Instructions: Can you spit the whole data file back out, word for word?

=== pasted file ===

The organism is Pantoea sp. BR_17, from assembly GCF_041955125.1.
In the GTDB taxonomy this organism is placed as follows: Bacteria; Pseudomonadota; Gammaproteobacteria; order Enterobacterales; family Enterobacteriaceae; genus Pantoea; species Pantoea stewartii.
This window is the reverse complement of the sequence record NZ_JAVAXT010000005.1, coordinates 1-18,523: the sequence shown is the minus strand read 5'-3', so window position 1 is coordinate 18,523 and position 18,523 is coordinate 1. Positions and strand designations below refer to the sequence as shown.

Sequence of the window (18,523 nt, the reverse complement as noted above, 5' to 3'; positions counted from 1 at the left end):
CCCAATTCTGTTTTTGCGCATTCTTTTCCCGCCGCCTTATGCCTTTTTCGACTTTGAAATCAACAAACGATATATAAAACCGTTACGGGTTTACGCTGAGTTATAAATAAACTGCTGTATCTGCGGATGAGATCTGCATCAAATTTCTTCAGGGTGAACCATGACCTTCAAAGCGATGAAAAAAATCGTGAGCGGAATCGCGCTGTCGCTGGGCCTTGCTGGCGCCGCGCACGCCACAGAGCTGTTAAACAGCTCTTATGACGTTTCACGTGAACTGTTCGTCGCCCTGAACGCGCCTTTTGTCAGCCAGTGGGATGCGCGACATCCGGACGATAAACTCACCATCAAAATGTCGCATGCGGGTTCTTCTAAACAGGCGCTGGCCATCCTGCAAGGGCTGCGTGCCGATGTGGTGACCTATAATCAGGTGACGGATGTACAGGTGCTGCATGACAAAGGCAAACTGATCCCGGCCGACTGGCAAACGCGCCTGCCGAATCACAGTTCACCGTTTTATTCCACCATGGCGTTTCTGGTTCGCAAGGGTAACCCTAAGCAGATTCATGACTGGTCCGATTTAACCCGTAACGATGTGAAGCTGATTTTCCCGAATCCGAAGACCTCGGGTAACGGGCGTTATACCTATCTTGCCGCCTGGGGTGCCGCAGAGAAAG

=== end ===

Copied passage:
The organism is Pantoea sp. BR_17, from assembly GCF_041955125.1.
In the GTDB taxonomy this organism is placed as follows: Bacteria; Pseudomonadota; Gammaproteobacteria; order Enterobacterales; family Enterobacteriaceae; genus Pantoea; species Pantoea stewartii.
This window is the reverse complement of the sequence record NZ_JAVAXT010000005.1, coordinates 1-18,523: the sequence shown is the minus strand read 5'-3', so window position 1 is coordinate 18,523 and position 18,523 is coordinate 1. Positions and strand designations below refer to the sequence as shown.

Sequence of the window (18,523 nt, the reverse complement as noted above, 5' to 3'; positions counted from 1 at the left end):
CCCAATTCTGTTTTTGCGCATTCTTTTCCCGCCGCCTTATGCCTTTTTCGACTTTGAAATCAACAAACGATATATAAAACCGTTACGGGTTTACGCTGAGTTATAAATAAACTGCTGTATCTGCGGATGAGATCTGCATCAAATTTCTTCAGGGTGAACCATGACCTTCAAAGCGATGAAAAAAATCGTGAGCGGAATCGCGCTGTCGCTGGGCCTTGCTGGCGCCGCGCACGCCACAGAGCTGTTAAACAGCTCTTATGACGTTTCACGTGAACTGTTCGTCGCCCTGAACGCGCCTTTTGTCAGCCAGTGGGATGCGCGACATCCGGACGATAAACTCACCATCAAAATGTCGCATGCGGGTTCTTCTAAACAGGCGCTGGCCATCCTGCAAGGGCTGCGTGCCGATGTGGTGACCTATAATCAGGTGACGGATGTACAGGTGCTGCATGACAAAGGCAAACTGATCCCGGCCGACTGGCAAACGCGCCTGCCGAATCACAGTTCACCGTTTTATTCCACCATGGCGTTTCTGGTTCGCAAGGGTAACCCTAAGCAGATTCATGACTGGTCCGATTTAACCCGTAACGATGTGAAGCTGATTTTCCCGAATCCGAAGACCTCGGGTAACGGGCGTTATACCTATCTTGCCGCCTGGGGTGCCGCAGAGAAAG